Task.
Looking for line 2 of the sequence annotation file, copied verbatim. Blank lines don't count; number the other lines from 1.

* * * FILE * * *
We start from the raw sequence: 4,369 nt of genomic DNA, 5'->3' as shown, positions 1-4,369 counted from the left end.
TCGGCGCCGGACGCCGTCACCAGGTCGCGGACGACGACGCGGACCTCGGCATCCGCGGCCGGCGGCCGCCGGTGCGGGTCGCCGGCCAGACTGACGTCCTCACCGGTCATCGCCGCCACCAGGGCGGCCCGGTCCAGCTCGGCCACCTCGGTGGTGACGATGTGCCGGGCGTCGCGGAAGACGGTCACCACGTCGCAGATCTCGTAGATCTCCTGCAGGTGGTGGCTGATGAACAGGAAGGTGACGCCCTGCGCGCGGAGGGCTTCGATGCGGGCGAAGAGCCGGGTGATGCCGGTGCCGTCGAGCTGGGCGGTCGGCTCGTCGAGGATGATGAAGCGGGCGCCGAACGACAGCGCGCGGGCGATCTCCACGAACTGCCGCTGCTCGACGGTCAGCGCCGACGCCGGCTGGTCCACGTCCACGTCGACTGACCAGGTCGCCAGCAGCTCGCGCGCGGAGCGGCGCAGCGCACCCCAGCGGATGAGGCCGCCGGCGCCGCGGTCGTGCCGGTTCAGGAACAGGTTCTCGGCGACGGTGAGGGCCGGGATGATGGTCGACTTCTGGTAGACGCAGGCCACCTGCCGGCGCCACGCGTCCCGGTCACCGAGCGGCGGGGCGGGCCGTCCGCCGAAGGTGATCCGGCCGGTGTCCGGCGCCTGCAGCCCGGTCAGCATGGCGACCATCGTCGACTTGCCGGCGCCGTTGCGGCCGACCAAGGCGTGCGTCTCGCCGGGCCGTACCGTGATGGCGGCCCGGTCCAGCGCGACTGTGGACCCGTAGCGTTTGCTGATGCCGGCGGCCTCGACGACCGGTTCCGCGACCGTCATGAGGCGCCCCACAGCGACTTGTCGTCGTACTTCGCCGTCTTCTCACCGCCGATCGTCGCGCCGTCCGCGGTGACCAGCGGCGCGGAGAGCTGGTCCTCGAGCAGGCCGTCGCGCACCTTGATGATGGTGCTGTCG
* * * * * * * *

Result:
TCGGCGCCGGACGCCGTCACCAGGTCGCGGACGACGACGCGGACCTCGGCATCCGCGGCCGGCGGCCGCCGGTGCGGGTCGCCGGCCAGACTGACGTCCTCACCGGTCATCGCCGCCACCAGGGCGGCCCGGTCCAGCTCGGCCACCTCGGTGGTGACGATGTGCCGGGCGTCGCGGAAGACGGTCACCACGTCGCAGATCTCGTAGATCTCCTGCAGGTGGTGGCTGATGAACAGGAAGGTGACGCCCTGCGCGCGGAGGGCTTCGATGCGGGCGAAGAGCCGGGTGATGCCGGTGCCGTCGAGCTGGGCGGTCGGCTCGTCGAGGATGATGAAGCGGGCGCCGAACGACAGCGCGCGGGCGATCTCCACGAACTGCCGCTGCTCGACGGTCAGCGCCGACGCCGGCTGGTCCACGTCCACGTCGACTGACCAGGTCGCCAGCAGCTCGCGCGCGGAGCGGCGCAGCGCACCCCAGCGGATGAGGCCGCCGGCGCCGCGGTCGTGCCGGTTCAGGAACAGGTTCTCGGCGACGGTGAGGGCCGGGATGATGGTCGACTTCTGGTAGACGCAGGCCACCTGCCGGCGCCACGCGTCCCGGTCACCGAGCGGCGGGGCGGGCCGTCCGCCGAAGGTGATCCGGCCGGTGTCCGGCGCCTGCAGCCCGGTCAGCATGGCGACCATCGTCGACTTGCCGGCGCCGTTGCGGCCGACCAAGGCGTGCGTCTCGCCGGGCCGTACCGTGATGGCGGCCCGGTCCAGCGCGACTGTGGACCCGTAGCGTTTGCTGATGCCGGCGGCCTCGACGACCGGTTCCGCGACCGTCATGAGGCGCCCCACAGCGACTTGTCGTCGTACTTCGCCGTCTTCTCACCGCCGATCGTCGCGCCGTCCGCGGTGACCAGCGGCGCGGAGAGCTGGTCCTCGAGCAGGCCGTCGCGCACCTTGATGATGGTGCTGTCG